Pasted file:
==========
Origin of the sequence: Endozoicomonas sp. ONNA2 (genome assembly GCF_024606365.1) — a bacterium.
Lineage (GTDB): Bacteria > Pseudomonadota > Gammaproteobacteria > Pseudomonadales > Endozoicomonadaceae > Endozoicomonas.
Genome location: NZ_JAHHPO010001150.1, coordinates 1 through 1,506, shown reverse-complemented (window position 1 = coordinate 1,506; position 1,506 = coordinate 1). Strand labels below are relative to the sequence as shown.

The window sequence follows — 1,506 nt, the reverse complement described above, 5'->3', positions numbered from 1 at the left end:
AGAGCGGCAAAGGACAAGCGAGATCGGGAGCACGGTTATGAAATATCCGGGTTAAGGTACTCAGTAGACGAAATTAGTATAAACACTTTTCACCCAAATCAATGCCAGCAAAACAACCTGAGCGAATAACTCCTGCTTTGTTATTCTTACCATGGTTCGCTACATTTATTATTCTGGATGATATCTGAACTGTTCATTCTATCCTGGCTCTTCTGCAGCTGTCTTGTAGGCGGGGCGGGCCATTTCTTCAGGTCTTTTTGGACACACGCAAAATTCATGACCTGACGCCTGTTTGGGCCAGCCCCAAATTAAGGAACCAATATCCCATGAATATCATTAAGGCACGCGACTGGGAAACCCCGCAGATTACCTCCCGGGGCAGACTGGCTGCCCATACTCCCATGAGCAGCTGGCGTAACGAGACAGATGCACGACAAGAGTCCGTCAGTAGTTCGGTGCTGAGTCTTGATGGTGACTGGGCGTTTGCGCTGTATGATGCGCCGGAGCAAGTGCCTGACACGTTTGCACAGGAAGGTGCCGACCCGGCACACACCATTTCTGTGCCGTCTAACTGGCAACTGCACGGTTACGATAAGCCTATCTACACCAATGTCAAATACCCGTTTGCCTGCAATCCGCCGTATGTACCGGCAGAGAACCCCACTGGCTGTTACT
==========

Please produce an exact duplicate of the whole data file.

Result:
Origin of the sequence: Endozoicomonas sp. ONNA2 (genome assembly GCF_024606365.1) — a bacterium.
Lineage (GTDB): Bacteria > Pseudomonadota > Gammaproteobacteria > Pseudomonadales > Endozoicomonadaceae > Endozoicomonas.
Genome location: NZ_JAHHPO010001150.1, coordinates 1 through 1,506, shown reverse-complemented (window position 1 = coordinate 1,506; position 1,506 = coordinate 1). Strand labels below are relative to the sequence as shown.

The window sequence follows — 1,506 nt, the reverse complement described above, 5'->3', positions numbered from 1 at the left end:
AGAGCGGCAAAGGACAAGCGAGATCGGGAGCACGGTTATGAAATATCCGGGTTAAGGTACTCAGTAGACGAAATTAGTATAAACACTTTTCACCCAAATCAATGCCAGCAAAACAACCTGAGCGAATAACTCCTGCTTTGTTATTCTTACCATGGTTCGCTACATTTATTATTCTGGATGATATCTGAACTGTTCATTCTATCCTGGCTCTTCTGCAGCTGTCTTGTAGGCGGGGCGGGCCATTTCTTCAGGTCTTTTTGGACACACGCAAAATTCATGACCTGACGCCTGTTTGGGCCAGCCCCAAATTAAGGAACCAATATCCCATGAATATCATTAAGGCACGCGACTGGGAAACCCCGCAGATTACCTCCCGGGGCAGACTGGCTGCCCATACTCCCATGAGCAGCTGGCGTAACGAGACAGATGCACGACAAGAGTCCGTCAGTAGTTCGGTGCTGAGTCTTGATGGTGACTGGGCGTTTGCGCTGTATGATGCGCCGGAGCAAGTGCCTGACACGTTTGCACAGGAAGGTGCCGACCCGGCACACACCATTTCTGTGCCGTCTAACTGGCAACTGCACGGTTACGATAAGCCTATCTACACCAATGTCAAATACCCGTTTGCCTGCAATCCGCCGTATGTACCGGCAGAGAACCCCACTGGCTGTTACT